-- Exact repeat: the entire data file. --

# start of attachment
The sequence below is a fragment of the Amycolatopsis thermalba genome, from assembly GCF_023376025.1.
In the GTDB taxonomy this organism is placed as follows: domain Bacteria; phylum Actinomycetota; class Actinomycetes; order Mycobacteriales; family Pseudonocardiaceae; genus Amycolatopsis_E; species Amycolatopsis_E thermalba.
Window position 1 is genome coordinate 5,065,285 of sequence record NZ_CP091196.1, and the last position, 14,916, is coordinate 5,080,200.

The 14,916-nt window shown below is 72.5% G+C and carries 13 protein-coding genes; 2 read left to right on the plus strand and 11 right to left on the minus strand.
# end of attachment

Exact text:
The sequence below is a fragment of the Amycolatopsis thermalba genome, from assembly GCF_023376025.1.
In the GTDB taxonomy this organism is placed as follows: domain Bacteria; phylum Actinomycetota; class Actinomycetes; order Mycobacteriales; family Pseudonocardiaceae; genus Amycolatopsis_E; species Amycolatopsis_E thermalba.
Window position 1 is genome coordinate 5,065,285 of sequence record NZ_CP091196.1, and the last position, 14,916, is coordinate 5,080,200.

The 14,916-nt window shown below is 72.5% G+C and carries 13 protein-coding genes; 2 read left to right on the plus strand and 11 right to left on the minus strand.